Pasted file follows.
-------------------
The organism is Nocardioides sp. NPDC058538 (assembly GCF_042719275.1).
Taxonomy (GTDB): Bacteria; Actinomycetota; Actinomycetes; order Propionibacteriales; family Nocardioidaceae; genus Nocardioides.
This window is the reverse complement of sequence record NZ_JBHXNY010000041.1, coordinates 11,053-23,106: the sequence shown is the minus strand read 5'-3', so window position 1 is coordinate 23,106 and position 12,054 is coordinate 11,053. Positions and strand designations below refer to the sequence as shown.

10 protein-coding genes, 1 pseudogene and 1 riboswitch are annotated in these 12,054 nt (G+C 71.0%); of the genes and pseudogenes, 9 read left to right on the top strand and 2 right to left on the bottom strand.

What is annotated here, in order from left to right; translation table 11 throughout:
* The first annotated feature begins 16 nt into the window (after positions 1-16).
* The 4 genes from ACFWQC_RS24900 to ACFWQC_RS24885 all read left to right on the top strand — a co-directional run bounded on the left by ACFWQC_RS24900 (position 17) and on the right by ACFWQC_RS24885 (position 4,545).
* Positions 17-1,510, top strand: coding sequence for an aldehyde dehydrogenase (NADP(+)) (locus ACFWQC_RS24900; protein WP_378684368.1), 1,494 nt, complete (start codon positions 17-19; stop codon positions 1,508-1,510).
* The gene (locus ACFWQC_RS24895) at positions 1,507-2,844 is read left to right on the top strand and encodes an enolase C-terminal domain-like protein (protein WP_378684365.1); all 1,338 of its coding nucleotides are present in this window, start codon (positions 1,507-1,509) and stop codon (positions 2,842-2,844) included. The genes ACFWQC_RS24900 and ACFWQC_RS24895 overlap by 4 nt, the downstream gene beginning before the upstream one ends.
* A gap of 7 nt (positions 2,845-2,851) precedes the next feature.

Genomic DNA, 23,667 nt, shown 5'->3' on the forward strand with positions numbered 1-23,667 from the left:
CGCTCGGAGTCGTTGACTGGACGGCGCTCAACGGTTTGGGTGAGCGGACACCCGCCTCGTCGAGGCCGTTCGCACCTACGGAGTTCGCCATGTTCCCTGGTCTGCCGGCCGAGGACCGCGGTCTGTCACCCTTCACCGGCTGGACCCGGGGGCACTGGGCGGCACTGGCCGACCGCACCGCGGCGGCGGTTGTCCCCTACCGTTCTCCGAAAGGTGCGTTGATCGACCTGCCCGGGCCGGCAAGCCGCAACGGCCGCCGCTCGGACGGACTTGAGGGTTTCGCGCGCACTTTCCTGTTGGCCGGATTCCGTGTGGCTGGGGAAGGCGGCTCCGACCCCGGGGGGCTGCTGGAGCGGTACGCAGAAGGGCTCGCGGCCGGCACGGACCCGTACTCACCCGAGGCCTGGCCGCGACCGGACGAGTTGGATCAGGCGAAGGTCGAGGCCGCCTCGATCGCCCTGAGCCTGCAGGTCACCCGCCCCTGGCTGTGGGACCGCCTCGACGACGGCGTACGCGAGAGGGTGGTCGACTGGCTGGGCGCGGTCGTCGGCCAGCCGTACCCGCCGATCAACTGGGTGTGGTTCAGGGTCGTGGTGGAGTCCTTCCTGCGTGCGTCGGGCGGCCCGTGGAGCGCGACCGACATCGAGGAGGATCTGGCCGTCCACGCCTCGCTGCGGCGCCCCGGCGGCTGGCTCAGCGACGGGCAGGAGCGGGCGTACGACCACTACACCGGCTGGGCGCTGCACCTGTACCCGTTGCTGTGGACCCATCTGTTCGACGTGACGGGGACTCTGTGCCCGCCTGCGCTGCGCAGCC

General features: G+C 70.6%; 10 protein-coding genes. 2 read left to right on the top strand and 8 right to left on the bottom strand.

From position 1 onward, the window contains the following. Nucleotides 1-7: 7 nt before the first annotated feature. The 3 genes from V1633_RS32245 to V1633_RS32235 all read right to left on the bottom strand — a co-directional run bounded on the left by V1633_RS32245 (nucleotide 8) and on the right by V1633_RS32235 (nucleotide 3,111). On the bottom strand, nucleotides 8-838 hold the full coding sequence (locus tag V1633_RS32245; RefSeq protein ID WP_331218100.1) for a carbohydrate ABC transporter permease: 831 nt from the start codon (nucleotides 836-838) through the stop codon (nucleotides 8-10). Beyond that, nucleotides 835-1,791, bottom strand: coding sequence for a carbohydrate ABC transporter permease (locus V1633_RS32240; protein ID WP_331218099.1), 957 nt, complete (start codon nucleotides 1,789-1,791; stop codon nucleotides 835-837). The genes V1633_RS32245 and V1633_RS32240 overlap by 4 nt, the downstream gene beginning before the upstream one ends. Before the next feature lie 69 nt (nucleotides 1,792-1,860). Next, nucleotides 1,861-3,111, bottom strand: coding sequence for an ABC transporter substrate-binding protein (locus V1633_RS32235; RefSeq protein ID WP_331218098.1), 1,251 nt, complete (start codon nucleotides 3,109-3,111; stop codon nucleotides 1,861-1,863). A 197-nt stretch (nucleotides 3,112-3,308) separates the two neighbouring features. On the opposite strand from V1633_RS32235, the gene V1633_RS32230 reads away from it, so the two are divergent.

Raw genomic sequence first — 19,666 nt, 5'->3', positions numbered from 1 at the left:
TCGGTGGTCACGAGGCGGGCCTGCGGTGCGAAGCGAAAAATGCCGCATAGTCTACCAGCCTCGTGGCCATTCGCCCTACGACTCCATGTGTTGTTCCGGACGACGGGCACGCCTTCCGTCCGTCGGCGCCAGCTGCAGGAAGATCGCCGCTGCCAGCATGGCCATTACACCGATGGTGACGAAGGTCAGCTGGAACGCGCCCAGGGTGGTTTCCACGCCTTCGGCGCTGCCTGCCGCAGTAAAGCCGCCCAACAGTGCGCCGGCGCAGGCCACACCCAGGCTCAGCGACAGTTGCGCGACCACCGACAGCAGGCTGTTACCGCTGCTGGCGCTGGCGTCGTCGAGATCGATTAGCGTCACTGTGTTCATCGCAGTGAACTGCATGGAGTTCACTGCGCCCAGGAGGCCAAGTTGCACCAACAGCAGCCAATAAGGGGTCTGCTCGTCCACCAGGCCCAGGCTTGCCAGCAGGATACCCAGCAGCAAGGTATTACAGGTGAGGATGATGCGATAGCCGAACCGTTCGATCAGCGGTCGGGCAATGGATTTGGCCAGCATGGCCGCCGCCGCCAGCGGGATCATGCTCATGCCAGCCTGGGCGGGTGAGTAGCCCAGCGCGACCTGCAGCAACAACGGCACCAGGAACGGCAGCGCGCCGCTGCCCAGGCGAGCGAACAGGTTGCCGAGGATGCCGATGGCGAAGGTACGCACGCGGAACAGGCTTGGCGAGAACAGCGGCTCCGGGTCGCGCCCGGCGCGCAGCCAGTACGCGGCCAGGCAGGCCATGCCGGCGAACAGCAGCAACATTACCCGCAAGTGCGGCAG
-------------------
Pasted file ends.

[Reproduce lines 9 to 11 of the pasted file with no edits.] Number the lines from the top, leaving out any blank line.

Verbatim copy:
* The gene (locus ACFWQC_RS24895) at positions 1,507-2,844 is read left to right on the top strand and encodes an enolase C-terminal domain-like protein (protein WP_378684365.1); all 1,338 of its coding nucleotides are present in this window, start codon (positions 1,507-1,509) and stop codon (positions 2,842-2,844) included. The genes ACFWQC_RS24900 and ACFWQC_RS24895 overlap by 4 nt, the downstream gene beginning before the upstream one ends.
* A gap of 7 nt (positions 2,845-2,851) precedes the next feature.

Genomic DNA, 23,667 nt, shown 5'->3' on the forward strand with positions numbered 1-23,667 from the left: